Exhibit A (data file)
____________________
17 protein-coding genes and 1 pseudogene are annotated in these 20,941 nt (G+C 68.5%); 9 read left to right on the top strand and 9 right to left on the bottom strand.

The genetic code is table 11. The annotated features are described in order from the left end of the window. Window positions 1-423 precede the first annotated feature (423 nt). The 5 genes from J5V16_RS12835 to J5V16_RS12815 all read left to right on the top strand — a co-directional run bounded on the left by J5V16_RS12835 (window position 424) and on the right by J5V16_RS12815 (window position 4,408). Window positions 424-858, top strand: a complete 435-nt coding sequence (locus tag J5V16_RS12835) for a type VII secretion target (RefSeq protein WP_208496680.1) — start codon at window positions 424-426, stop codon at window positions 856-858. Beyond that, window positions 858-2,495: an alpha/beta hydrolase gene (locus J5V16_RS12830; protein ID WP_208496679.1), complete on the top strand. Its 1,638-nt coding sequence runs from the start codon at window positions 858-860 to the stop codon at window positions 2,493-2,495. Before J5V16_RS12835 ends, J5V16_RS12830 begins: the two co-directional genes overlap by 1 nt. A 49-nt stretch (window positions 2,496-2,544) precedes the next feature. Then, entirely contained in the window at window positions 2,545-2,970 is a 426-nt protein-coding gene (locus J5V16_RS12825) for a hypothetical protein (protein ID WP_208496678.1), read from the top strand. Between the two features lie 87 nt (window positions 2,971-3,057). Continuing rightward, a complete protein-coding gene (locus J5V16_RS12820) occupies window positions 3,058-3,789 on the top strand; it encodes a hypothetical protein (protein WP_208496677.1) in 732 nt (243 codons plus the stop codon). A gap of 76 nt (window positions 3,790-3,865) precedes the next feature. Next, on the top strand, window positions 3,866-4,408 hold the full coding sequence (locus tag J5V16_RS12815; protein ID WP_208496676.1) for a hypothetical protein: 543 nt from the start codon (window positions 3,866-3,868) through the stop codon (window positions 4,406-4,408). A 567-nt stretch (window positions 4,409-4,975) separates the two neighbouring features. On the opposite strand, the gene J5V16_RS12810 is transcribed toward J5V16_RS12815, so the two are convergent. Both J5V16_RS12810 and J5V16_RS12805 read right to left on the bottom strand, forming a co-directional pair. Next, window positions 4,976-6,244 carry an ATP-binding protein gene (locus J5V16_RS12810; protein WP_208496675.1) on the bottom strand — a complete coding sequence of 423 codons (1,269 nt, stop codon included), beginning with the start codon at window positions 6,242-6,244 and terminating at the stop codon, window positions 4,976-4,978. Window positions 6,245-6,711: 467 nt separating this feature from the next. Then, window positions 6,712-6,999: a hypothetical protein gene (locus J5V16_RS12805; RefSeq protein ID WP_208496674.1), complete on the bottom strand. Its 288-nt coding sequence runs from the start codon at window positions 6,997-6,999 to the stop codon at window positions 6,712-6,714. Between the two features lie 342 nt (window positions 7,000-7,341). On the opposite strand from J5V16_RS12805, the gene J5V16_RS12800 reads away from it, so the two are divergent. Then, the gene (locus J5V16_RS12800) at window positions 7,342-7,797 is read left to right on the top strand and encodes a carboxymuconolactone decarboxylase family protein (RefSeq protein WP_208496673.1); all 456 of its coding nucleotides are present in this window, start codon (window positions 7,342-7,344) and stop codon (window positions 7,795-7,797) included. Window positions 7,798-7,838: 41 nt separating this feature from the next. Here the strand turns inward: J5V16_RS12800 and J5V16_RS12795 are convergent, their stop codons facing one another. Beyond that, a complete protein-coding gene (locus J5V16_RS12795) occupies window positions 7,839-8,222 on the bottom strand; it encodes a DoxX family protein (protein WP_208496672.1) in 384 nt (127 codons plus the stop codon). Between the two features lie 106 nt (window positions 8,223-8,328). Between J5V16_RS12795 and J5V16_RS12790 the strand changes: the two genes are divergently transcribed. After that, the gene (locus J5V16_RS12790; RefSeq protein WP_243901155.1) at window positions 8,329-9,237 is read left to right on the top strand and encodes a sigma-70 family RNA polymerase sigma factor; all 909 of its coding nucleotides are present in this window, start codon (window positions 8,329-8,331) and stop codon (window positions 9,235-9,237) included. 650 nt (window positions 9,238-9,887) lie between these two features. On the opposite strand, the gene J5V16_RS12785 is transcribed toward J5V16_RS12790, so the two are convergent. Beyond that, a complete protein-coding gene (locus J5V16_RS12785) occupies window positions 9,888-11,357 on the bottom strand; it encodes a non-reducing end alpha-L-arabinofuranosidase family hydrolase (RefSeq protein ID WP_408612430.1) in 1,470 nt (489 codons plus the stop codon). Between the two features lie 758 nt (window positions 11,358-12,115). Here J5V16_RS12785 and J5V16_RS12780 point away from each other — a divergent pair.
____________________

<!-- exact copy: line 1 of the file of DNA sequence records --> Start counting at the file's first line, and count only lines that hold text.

17 protein-coding genes and 1 pseudogene are annotated in these 20,941 nt (G+C 68.5%); 9 read left to right on the top strand and 9 right to left on the bottom strand.